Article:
When I started medical school, if someone had told me that providing healthcare to my patients would be grounds for a Department of Justice inquiry into the care I delivered, I would have laughed in their face. But the government’s desperate financial times require desperate measures. From the Report on Medicare Compliance:
Both the Department of Justice (DOJ) and the Recovery Audit Contractors (RAC) are focusing investigations on Medicare billing for implantable cardiac defibrillator (ICD) surgery. The reimbursement rate for ICD surgery is one of the higher dollar Medicare Severity Diagnosis Related Groupings (MS-DRG). The DOJ’s investigation is focusing on both medical necessity and MS-DRG coding validation issues, while the RACs are currently only conducting MS-DRG validation reviews. According to the CMS national coverage determination (NCD), Medicare pays for ICD implantation for eight specific conditions. However, there are many circumstantial limitations to coverage in these conditions that often lead to CMS not covering the implantation. Read more »
*This blog post was originally published at Dr. Wes*
Dr. Rob Lamberts does an admirable job explaining why physicians are worried about the Recovery Audit Contractor (RAC) approach to identifying Medicare fraud. Complying with Medicare coding and billing rules is so difficult that physicians regularly resort to undercharging for their services, just to avoid the perception of fraudulent practices. Any medical practice that bills more than average is potentially subject to RAC audit, and the auditors themselves are paid a commission for finding “fraud.” In many cases, the “fraud” amounts to insufficient documentation of appropriate and necessary work performed by the physician.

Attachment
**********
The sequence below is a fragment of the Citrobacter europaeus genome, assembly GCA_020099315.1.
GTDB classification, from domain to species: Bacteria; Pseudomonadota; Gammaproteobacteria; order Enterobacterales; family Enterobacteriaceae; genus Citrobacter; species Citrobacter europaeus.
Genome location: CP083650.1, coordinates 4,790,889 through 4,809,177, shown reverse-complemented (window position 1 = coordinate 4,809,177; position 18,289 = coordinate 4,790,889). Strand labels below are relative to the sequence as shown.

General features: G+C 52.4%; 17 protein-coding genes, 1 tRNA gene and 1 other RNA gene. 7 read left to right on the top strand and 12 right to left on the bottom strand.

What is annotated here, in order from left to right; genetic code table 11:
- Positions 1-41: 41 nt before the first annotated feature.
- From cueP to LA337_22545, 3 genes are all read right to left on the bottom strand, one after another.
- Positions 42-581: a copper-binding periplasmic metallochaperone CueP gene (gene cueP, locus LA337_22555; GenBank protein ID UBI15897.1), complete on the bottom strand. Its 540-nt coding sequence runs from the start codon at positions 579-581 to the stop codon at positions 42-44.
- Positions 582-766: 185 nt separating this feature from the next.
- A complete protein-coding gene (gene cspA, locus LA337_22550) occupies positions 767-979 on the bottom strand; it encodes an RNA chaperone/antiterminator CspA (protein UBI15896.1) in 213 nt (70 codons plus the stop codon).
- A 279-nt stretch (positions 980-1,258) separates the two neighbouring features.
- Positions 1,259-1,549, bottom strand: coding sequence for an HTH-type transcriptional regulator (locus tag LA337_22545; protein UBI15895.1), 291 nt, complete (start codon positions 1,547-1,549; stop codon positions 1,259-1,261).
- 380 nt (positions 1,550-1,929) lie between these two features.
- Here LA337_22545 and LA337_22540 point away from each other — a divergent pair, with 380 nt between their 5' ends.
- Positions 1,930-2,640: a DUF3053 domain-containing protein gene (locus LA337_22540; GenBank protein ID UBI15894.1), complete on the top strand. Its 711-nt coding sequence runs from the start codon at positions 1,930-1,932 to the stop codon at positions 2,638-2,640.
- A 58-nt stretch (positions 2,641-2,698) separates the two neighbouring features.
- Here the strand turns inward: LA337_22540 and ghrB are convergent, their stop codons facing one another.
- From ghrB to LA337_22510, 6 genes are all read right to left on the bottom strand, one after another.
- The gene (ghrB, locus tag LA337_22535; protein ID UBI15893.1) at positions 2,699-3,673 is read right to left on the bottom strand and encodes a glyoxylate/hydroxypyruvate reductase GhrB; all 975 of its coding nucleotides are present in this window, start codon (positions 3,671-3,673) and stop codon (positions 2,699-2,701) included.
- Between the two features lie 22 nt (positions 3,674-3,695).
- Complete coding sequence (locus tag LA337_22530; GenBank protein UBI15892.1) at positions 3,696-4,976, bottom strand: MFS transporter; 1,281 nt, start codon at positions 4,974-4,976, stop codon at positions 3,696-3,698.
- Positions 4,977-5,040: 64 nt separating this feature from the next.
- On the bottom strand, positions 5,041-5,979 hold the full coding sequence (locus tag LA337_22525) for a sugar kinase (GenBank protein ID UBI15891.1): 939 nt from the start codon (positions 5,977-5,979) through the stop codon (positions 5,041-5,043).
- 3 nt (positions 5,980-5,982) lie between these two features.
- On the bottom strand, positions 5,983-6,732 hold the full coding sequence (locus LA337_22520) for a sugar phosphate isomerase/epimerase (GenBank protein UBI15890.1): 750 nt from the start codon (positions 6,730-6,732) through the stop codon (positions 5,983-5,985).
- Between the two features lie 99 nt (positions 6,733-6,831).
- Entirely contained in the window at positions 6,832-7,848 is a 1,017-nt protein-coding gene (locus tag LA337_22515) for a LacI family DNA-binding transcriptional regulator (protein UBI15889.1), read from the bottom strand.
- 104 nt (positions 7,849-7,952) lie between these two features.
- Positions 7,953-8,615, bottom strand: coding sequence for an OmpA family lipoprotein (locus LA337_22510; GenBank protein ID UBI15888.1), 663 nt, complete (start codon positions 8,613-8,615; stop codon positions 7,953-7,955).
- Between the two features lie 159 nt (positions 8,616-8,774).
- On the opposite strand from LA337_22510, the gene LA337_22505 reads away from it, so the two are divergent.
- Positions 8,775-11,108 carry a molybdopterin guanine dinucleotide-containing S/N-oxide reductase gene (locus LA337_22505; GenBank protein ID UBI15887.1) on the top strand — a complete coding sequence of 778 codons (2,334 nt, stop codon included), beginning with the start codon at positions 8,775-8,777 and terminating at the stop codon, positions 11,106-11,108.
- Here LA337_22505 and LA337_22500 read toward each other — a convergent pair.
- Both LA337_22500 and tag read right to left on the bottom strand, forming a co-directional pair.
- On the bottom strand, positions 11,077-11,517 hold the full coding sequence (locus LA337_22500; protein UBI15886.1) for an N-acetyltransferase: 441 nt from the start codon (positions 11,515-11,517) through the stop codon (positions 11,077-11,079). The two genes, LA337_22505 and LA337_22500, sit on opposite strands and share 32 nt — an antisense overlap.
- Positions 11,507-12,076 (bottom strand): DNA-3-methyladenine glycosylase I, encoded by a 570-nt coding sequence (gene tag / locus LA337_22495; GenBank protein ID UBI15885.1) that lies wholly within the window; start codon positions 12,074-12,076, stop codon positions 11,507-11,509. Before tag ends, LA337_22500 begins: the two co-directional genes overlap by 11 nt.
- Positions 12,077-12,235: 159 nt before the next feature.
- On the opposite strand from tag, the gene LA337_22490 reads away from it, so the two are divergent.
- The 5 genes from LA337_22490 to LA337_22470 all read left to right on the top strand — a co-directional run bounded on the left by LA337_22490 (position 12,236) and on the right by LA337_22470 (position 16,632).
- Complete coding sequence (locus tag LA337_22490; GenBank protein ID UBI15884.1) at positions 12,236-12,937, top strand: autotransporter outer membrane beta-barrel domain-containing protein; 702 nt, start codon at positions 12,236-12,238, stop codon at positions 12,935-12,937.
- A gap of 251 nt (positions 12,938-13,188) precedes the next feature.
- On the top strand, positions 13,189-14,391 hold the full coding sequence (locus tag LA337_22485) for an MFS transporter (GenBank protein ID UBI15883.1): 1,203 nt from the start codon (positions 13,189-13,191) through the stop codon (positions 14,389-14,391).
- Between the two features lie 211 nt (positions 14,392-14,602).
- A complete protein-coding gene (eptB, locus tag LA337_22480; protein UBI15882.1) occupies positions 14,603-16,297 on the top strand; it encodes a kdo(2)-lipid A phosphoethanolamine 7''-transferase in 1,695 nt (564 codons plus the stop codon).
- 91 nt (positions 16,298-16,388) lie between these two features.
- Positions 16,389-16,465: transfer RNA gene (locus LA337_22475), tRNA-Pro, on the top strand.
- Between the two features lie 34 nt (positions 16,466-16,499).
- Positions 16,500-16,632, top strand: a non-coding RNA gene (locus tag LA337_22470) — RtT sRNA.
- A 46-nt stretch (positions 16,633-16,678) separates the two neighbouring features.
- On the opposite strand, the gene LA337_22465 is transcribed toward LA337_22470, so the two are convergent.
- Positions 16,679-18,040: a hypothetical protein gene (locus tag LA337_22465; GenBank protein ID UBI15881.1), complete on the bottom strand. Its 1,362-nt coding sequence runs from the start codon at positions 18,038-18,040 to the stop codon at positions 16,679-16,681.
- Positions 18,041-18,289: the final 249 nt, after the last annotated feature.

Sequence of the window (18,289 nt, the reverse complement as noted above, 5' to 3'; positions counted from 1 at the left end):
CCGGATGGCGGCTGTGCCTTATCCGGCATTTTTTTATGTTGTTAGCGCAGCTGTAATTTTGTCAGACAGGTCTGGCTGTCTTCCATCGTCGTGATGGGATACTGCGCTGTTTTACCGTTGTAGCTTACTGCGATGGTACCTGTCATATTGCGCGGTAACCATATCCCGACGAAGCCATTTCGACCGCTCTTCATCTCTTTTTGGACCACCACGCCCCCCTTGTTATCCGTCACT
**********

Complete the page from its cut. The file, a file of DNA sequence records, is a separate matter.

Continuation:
Dr. Rob writes:
The complexity of E/M coding makes it almost 100% likely that any given physician will have billing not consistent with documentation. Those who chronically undercoded (if they are still in business) are at less risk than those who coded properly. Every patient encounter requires that physicians go through an incredibly complex set of requirements to be paid, and physicians like myself have improved our coding level through the use of an EMR. This doesn’t necessarily imply we are over-documenting, it simply allows us to do the incredibly arduous task of complying with the rules necessary to be paid appropriately.
Have I ever willingly committed fraud? No.
Am I confident that I have complied with the nightmarish paperwork necessary to appropriately bill all of my visits? No way.
Am I scared? You bet. The RAC will find anything wrong with my coding that they can – they are paid more if they do.
Dr. James Hubbard writes:
It would be fine if they were truly looking for fraud and abuse, but they look for some technicality or just a different interpretation. Forget about any recourse. A few years ago, I was asked to pay Medicaid back $5000. I protested they were completely wrong with their interpretation of their findings. The auditors said I had to pay it, but could argue for a refund by sending forms and proof to the “review committee”. I did that and received a reply that the $5000 was too small for the review committee to take up. I stopped taking Medicaid.
Sounds like the Spanish Inquisition, doesn’t it?
For more excellent analysis of the subject, I strongly recommend Dr. Rich Fogoros’ recent book: Fixing American Healthcare.